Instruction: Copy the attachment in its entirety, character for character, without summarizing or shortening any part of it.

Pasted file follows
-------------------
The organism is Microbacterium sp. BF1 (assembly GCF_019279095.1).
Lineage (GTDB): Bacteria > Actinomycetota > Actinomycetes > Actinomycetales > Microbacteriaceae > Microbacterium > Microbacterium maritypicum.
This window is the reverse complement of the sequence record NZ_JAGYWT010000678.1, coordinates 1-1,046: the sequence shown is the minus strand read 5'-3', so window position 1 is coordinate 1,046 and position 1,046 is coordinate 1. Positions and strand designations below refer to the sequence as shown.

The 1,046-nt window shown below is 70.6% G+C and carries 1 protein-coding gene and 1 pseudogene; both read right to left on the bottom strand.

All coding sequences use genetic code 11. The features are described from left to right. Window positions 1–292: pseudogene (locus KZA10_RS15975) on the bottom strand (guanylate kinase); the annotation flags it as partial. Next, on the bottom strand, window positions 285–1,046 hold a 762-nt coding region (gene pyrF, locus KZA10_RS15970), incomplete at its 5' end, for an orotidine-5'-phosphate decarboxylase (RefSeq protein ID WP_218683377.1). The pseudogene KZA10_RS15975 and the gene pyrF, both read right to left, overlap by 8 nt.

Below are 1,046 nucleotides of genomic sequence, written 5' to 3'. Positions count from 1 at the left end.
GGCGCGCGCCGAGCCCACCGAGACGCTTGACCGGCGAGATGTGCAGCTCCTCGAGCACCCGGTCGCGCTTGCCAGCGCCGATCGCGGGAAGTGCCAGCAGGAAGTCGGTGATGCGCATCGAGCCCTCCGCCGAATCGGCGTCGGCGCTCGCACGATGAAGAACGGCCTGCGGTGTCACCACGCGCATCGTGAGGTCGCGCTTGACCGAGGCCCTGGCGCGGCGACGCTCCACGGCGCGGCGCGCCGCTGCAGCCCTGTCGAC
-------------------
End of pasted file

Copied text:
The organism is Microbacterium sp. BF1 (assembly GCF_019279095.1).
Lineage (GTDB): Bacteria > Actinomycetota > Actinomycetes > Actinomycetales > Microbacteriaceae > Microbacterium > Microbacterium maritypicum.
This window is the reverse complement of the sequence record NZ_JAGYWT010000678.1, coordinates 1-1,046: the sequence shown is the minus strand read 5'-3', so window position 1 is coordinate 1,046 and position 1,046 is coordinate 1. Positions and strand designations below refer to the sequence as shown.

The 1,046-nt window shown below is 70.6% G+C and carries 1 protein-coding gene and 1 pseudogene; both read right to left on the bottom strand.

All coding sequences use genetic code 11. The features are described from left to right. Window positions 1–292: pseudogene (locus KZA10_RS15975) on the bottom strand (guanylate kinase); the annotation flags it as partial. Next, on the bottom strand, window positions 285–1,046 hold a 762-nt coding region (gene pyrF, locus KZA10_RS15970), incomplete at its 5' end, for an orotidine-5'-phosphate decarboxylase (RefSeq protein ID WP_218683377.1). The pseudogene KZA10_RS15975 and the gene pyrF, both read right to left, overlap by 8 nt.

Below are 1,046 nucleotides of genomic sequence, written 5' to 3'. Positions count from 1 at the left end.
GGCGCGCGCCGAGCCCACCGAGACGCTTGACCGGCGAGATGTGCAGCTCCTCGAGCACCCGGTCGCGCTTGCCAGCGCCGATCGCGGGAAGTGCCAGCAGGAAGTCGGTGATGCGCATCGAGCCCTCCGCCGAATCGGCGTCGGCGCTCGCACGATGAAGAACGGCCTGCGGTGTCACCACGCGCATCGTGAGGTCGCGCTTGACCGAGGCCCTGGCGCGGCGACGCTCCACGGCGCGGCGCGCCGCTGCAGCCCTGTCGAC